Entrance to the Dakota Meadows Middle School Media Center
Buildings reflect the values of those who design them. They are, so to speak, philosophy made visible in bricks and mortar.
When the Mankato Schools built its last new building, Dakota Meadows Middle School, in the early 90s, the project team was led by a remarkable educator - principal Jane Schuck. Thanks to her vision, the school had two overriding design principles - the "middle school concept" and "technology-infusion," Those principles are visible yet today in the building's design and program. It remains, in my experience, still the most innovative school building in Minnesota.
What principles will be on display in our new elementary building? I know two, for sure. First, this will be a "green" building. In selling the referendum, we promised that we would work for LEED certification, making sure the project is as environmentally friendly and energy efficient as possible. I am excited about this. Second, there will be increased attention paid to safety. For the first time in our district, the building design process will need to consider things like "lock downs." One of the most remarked-upon ideas from our recent visit to other schools was a entry door configuration that required all visitors to pass through the school office before gaining access to the rest of the building. Sigh...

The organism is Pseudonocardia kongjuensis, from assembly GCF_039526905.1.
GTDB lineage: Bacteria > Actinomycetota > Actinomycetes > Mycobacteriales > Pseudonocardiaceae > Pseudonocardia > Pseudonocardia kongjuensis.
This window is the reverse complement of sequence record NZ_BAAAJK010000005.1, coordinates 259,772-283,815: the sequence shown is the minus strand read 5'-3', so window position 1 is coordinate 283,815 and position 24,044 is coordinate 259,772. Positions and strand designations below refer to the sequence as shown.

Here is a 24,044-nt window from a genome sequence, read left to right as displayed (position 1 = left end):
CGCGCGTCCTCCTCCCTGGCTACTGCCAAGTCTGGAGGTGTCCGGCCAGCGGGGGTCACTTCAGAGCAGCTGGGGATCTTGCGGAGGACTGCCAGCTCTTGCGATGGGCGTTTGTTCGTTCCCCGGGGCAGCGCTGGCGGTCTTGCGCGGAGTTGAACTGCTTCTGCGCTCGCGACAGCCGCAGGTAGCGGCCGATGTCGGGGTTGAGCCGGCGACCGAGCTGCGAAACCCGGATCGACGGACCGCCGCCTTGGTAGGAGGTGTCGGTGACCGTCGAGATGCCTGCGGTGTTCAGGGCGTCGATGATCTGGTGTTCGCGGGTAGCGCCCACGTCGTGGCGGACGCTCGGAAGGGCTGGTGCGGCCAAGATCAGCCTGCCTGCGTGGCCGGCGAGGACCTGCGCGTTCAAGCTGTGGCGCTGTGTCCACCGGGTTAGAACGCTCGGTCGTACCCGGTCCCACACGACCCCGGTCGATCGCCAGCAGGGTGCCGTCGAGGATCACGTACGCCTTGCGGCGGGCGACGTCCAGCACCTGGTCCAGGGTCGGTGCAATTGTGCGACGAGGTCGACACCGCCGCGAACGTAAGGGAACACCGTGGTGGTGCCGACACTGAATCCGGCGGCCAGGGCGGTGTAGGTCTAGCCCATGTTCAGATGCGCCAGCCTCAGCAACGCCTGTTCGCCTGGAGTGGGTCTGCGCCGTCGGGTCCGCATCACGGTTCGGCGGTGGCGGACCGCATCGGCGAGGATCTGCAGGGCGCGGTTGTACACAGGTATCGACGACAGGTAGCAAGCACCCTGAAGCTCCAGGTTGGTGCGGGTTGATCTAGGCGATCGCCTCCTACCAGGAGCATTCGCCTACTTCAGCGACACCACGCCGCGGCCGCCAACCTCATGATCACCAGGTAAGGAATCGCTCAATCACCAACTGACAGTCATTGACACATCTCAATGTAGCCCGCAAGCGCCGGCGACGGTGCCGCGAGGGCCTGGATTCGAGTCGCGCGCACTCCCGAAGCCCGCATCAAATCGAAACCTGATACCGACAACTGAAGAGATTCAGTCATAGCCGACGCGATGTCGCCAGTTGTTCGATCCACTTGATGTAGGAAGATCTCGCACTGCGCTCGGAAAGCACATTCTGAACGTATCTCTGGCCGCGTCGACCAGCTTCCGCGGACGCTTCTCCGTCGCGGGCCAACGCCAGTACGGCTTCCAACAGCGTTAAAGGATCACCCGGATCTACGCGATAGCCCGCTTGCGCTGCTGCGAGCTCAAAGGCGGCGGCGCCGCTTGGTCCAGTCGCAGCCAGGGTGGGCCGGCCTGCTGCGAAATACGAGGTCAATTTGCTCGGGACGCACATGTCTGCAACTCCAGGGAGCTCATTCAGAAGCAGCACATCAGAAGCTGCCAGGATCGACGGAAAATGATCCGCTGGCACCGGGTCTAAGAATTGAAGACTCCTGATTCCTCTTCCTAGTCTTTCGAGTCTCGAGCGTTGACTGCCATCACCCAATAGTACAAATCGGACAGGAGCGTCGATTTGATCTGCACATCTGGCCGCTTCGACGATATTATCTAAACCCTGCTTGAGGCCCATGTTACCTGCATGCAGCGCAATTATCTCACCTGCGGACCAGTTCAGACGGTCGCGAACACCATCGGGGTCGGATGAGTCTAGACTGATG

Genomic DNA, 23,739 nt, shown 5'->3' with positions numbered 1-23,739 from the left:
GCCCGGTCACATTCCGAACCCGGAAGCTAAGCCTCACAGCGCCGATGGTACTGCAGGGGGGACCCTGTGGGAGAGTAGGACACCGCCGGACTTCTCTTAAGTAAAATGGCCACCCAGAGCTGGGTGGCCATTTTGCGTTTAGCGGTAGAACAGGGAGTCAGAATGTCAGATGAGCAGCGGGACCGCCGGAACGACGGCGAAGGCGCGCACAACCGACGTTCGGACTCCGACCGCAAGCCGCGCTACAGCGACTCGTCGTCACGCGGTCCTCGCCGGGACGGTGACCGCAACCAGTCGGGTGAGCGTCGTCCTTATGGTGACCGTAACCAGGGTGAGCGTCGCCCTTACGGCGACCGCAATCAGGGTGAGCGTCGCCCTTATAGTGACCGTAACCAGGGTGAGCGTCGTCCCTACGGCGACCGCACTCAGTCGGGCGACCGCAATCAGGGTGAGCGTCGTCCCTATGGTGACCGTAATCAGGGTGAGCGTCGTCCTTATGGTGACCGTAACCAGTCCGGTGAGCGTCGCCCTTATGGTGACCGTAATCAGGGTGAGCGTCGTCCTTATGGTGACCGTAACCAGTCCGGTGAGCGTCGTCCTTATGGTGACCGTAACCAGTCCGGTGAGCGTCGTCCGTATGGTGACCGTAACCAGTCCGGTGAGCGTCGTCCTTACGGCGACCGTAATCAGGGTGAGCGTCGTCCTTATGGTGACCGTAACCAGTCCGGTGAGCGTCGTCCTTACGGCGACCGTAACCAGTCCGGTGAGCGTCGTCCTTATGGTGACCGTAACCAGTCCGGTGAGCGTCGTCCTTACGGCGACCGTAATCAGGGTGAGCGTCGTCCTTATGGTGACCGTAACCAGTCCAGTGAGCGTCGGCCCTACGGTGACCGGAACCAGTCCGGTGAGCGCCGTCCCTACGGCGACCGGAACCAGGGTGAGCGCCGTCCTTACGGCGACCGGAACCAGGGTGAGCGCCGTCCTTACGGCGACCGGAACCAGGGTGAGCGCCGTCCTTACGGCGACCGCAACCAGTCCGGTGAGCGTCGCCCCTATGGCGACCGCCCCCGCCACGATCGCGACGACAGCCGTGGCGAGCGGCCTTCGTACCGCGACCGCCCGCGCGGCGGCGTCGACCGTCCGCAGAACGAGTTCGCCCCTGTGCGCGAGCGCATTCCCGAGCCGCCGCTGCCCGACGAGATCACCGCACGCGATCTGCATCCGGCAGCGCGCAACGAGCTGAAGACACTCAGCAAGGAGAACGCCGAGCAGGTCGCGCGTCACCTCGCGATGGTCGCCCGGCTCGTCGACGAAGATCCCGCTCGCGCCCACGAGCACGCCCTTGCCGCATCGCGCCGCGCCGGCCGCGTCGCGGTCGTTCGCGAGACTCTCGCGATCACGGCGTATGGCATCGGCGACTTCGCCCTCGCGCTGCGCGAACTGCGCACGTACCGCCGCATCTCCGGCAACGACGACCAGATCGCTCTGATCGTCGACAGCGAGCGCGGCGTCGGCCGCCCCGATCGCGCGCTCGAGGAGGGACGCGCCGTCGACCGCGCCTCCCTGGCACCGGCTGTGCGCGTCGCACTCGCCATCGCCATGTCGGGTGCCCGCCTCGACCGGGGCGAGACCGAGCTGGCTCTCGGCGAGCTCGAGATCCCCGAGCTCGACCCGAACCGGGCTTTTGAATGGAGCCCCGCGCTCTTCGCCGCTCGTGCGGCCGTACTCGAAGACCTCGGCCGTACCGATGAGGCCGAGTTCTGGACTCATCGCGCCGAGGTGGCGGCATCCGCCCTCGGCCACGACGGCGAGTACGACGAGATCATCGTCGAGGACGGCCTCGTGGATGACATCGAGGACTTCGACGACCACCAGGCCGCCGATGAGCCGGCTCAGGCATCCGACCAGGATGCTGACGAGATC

But what about the educational philosophy behind our new building? Cowed by AYP and other NCLB threats, will our entire building be designed "to raise standardized test scores," as one of the team has already suggested? If so, what would a building like that look like?
From current practices, there seem to be many things the building would not need:
- a gymnasium, art room, music room
- certainly no playgrounds
- probably no library media center
- science classrooms only if science scores start to "count" on state tests
- no stages, no auditoriums, no large group venues of any kind
- no technology beyond computers for drill and practice in math and reading and, of course, testing
Probably small, cube-shaped classrooms with straight rows of desks all facing the front of the room would be just the ticket for extended reading and math "practice." (No thinking outside the box, for heaven's sake.) Lots of space for special education. Minimal distractions. Maximum efficiency of movement for less time off the tasks of direct reading and math instruction.
Until citizens in a single voice stand up and shout, "Being educated is about more than doing well on tests!" test-performance-schools that both educators and kids will detest will be built.
What would your "high-test" school look like?
Update May 13 - just released from our DO:
Nary a word about test scores.